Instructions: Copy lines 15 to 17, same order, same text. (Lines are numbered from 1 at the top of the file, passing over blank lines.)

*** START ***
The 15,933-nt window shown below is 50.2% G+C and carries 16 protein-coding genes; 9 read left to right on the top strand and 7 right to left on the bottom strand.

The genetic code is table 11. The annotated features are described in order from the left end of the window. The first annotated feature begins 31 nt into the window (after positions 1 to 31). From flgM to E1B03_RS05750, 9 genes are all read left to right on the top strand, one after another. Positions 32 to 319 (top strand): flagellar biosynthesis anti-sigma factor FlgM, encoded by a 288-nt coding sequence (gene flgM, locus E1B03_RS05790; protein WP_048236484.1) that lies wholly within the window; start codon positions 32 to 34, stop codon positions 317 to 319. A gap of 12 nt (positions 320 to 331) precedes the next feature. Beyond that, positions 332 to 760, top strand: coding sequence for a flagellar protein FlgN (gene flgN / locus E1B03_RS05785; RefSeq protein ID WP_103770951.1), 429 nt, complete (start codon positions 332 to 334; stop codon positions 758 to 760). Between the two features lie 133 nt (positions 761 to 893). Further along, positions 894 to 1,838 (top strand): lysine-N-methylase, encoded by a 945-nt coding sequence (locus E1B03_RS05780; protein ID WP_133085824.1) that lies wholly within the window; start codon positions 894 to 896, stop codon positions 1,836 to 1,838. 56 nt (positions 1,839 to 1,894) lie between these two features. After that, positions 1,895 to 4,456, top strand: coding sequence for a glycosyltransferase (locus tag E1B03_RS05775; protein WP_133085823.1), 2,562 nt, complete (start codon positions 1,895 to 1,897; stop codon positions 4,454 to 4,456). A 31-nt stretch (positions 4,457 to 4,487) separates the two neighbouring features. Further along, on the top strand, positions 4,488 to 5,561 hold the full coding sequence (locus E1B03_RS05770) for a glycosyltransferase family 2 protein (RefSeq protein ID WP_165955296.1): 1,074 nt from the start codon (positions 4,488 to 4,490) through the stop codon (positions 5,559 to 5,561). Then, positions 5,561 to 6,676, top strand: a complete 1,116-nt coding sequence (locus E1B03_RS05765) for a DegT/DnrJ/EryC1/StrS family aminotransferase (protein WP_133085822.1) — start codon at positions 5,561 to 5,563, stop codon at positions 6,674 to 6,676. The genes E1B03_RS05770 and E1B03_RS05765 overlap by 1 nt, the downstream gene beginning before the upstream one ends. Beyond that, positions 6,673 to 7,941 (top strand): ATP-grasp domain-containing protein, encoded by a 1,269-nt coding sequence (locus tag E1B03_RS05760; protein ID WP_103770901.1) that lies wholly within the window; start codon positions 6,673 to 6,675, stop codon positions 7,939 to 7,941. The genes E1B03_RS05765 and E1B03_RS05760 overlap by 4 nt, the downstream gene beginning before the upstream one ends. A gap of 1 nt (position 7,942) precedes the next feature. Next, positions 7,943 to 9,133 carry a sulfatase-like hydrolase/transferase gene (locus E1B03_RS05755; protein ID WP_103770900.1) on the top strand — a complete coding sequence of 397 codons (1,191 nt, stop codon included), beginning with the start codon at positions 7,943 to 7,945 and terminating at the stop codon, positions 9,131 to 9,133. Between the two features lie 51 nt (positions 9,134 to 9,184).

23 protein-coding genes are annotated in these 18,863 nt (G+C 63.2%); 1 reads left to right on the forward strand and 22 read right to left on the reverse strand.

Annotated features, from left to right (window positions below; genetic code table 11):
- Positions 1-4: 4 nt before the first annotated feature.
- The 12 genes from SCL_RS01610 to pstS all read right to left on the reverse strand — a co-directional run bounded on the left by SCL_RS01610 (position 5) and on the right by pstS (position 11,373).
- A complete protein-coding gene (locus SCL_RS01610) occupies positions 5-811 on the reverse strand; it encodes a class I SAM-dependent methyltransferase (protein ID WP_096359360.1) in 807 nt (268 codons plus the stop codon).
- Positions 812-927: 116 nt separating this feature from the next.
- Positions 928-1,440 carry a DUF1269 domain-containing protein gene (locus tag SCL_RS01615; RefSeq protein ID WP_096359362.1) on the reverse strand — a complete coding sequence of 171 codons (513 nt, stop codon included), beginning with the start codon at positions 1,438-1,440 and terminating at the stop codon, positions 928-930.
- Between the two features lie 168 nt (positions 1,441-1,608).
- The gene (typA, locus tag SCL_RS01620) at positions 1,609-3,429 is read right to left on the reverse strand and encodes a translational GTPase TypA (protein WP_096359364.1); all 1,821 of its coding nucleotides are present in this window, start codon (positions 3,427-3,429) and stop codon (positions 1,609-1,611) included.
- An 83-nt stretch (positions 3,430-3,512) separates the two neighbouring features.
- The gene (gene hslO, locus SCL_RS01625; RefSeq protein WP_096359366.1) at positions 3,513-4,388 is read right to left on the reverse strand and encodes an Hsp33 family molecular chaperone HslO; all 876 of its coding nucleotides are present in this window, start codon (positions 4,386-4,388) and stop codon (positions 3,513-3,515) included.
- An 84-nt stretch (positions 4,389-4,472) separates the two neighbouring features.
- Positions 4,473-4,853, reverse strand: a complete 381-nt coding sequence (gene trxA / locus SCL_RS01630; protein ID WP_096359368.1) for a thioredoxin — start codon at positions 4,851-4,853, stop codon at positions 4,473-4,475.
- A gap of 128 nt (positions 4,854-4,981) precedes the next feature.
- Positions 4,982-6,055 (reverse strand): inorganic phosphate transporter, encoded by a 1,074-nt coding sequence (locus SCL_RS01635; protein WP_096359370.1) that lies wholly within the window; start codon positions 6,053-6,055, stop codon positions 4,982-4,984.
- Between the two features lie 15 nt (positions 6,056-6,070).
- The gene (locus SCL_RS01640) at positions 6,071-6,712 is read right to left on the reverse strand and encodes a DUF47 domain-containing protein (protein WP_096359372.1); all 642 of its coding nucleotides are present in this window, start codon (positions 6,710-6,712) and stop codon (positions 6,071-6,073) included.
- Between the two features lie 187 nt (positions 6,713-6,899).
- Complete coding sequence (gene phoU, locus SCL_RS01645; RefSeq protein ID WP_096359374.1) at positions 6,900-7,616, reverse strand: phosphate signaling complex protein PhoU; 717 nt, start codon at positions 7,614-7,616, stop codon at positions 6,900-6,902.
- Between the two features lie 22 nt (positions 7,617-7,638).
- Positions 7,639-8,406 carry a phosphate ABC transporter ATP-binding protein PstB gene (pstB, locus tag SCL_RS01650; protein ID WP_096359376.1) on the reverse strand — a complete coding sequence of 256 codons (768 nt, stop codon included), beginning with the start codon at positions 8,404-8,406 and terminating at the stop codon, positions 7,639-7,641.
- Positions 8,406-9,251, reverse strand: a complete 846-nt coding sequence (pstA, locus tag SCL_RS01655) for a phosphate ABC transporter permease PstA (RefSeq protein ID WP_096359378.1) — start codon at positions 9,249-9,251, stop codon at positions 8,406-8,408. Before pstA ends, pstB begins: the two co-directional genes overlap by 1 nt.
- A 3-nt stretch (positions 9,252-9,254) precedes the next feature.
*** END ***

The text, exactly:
- Positions 4,473-4,853, reverse strand: a complete 381-nt coding sequence (gene trxA / locus SCL_RS01630; protein ID WP_096359368.1) for a thioredoxin — start codon at positions 4,851-4,853, stop codon at positions 4,473-4,475.
- A gap of 128 nt (positions 4,854-4,981) precedes the next feature.
- Positions 4,982-6,055 (reverse strand): inorganic phosphate transporter, encoded by a 1,074-nt coding sequence (locus SCL_RS01635; protein WP_096359370.1) that lies wholly within the window; start codon positions 6,053-6,055, stop codon positions 4,982-4,984.